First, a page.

2.Intra-Asia trade and labor-intensive industrialization

The Himalayan water system includes seven major rivers,including the Yellow River and the Indus River,which form a delta downstream.This fertile land was tilled to grow rice.East Asia by the 16th century saw widespread development of labor-intensive agricultural techniques in the lower Yangtze River basin,which also spread to Japan.Rice agriculture encouraged the development and accumulation of labor-intensive technologies and labor-absorptive systems.Active exploration of resource- and energy-saving technologies for utilizing the kind of labor and resources resulting from the labor-intensive technologies and labor-absorptive systems commenced in the 1920s.

In contrast,decisive to the European model of economic development was the utilization of fossil fuels,especially coal.The land- and resource-rich New World(North America and Australasia)accepted capital and immigrants from West Europe,and developed relatively capital-and resource-intensive technologies and systems.The process gave rise to,among other things,mass production and standardization for pursuing economies of scale,as well as mass marketing and scientific labor management.Such was the Western path of development.
In Asia from the late 19th century onward,coastal areas and islands became centers both in views of the population and the GDP.At the same time,advanced transportation networks,which had developed around the infrastructure,steamships and railroads brought by the West,became linked with conventional junk trade and road networks.As a result,local trade and intra-regional trade developed at a faster pace than long-distance trade.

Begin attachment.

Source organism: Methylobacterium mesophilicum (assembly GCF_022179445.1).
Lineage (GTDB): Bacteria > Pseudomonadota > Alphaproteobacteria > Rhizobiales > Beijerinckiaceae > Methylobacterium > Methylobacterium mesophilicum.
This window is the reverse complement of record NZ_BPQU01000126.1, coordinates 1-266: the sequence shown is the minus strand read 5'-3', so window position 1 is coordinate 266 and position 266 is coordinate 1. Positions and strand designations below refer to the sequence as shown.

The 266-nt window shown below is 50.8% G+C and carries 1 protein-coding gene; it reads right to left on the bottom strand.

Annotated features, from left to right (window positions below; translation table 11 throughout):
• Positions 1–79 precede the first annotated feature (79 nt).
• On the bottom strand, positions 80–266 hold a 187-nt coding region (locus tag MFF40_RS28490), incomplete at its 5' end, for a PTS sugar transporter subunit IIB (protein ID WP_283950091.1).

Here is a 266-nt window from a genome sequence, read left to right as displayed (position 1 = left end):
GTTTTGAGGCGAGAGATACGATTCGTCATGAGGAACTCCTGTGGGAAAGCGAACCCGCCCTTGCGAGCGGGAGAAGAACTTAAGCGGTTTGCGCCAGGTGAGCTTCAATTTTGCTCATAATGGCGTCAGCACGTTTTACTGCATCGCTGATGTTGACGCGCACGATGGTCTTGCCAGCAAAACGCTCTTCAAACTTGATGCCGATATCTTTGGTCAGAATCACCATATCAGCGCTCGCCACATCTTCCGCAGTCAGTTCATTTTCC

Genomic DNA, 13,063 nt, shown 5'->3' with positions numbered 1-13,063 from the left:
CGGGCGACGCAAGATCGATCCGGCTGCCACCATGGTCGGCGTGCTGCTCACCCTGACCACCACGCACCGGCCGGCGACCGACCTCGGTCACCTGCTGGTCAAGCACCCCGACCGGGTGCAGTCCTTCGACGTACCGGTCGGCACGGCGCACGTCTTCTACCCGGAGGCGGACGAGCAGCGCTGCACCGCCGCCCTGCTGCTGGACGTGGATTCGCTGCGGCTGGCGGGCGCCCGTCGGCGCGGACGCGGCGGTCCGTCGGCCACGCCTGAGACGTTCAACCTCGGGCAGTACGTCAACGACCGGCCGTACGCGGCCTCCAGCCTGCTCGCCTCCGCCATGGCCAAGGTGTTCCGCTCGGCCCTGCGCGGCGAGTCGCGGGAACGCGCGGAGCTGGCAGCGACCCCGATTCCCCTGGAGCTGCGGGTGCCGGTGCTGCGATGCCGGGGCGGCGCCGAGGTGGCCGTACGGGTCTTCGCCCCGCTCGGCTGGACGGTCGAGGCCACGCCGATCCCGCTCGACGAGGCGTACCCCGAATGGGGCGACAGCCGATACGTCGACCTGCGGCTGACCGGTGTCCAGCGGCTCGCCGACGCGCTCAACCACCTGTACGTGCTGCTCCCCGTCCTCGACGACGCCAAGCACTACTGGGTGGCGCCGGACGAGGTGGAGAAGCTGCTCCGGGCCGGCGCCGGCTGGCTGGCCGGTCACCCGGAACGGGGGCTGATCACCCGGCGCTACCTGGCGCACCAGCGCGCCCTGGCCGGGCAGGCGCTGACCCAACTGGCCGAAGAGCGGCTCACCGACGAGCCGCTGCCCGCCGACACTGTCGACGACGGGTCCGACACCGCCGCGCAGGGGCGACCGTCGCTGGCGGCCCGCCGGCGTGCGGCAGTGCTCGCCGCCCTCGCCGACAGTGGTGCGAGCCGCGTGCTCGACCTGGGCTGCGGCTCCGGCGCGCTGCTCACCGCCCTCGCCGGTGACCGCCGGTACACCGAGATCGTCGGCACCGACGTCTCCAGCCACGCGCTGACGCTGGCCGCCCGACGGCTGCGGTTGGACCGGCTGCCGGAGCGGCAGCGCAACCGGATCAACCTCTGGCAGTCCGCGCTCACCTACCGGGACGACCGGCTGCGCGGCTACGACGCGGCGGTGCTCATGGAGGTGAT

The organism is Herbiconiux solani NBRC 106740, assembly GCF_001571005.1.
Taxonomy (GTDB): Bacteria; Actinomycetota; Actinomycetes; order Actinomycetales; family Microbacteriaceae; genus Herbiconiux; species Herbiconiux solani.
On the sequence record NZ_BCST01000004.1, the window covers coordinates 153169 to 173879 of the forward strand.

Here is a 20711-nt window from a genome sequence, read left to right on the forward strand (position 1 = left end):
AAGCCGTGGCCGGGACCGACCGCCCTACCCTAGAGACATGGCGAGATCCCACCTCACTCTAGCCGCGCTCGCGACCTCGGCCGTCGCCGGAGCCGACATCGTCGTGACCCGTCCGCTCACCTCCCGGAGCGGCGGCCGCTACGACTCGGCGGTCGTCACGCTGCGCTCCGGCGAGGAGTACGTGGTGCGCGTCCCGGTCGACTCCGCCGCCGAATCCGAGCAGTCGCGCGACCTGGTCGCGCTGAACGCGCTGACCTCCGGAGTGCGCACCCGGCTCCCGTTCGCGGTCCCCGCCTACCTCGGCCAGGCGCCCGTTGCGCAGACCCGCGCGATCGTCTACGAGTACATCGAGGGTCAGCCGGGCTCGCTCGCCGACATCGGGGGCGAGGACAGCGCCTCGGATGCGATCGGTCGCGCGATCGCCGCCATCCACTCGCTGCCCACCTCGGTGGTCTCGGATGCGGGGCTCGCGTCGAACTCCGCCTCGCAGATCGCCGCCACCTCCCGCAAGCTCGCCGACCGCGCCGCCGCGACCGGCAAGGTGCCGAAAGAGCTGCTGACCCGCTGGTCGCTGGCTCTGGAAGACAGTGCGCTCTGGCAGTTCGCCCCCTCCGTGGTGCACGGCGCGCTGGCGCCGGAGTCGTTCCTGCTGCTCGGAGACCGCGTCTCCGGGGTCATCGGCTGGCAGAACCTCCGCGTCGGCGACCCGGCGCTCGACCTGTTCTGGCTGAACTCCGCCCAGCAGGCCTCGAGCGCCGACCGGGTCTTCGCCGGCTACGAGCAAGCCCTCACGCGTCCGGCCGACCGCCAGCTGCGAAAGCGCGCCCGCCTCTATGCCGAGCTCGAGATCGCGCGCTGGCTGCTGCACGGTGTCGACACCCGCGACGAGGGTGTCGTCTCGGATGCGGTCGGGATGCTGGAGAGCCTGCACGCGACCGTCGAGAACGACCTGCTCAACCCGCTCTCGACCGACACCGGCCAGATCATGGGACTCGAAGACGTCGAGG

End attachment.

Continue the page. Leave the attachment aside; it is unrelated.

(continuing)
Maritime trade,river trade,and railroads connected things that were originally environmentally diverse,and helped by the presence of clusters of large populations,resulted in the emergence of an Asian trade zone.

3.A burgeoning Asia-Pacific economic zone

The kind of intra-Asia trade described above largely fell apart with the outbreak of the Second World War in 1939.It began to resume rapidly around 1950 with the rise of Korean War procurement demand.

The correlation between intra-Asia trade and economic growth became apparent from the 1980s onward,when economies with higher proportions of intra-Asia trade began to demonstrate higher growth rates.Japan was in the lead initially,replaced by ASEAN in the 1980s.The NIEs came back to prominence in the 1990s,and China’s prominence became unrivalled from 2000 onward.

The growth of intra-Asia trade has been still sustained,with no sign of stalling.

4.The rise of China and the future of free trade systems

During the 1965 and even up to around 1985,the U.S.and Japan stood out among the economies belonging to the Pacific Rim trade zone,which was an order completely devoid of China.A system formed back in the days when China was outside the range has remained the premise,while the importance of the Asia-Pacific region in the world economy has since increased significantly,and China has grown exponentially.It is this international order that China in recent years is voicing objection to.

The reason of the explosive growth in the Asia-Pacific economic zone is that wide-ranging technologies and systems endowed with depth,which had developed independently from each other,were brought together,not that technologies and systems from developed regions were unilaterally introduced and disseminated in less developed regions.Dissemination at the same pace would not be likely in,for instance,inland areas such as western parts of China and Central Asia,and arid and semi-arid areas of India,the Middle East and Africa,where considerable environmental limitations apply.

I am of the view that Asia’s free trade system,which has the most successful linkage between long-distance trade and intra-regional trade,has the greatest potential to bring further development to the current situation of world trade and world trade systems.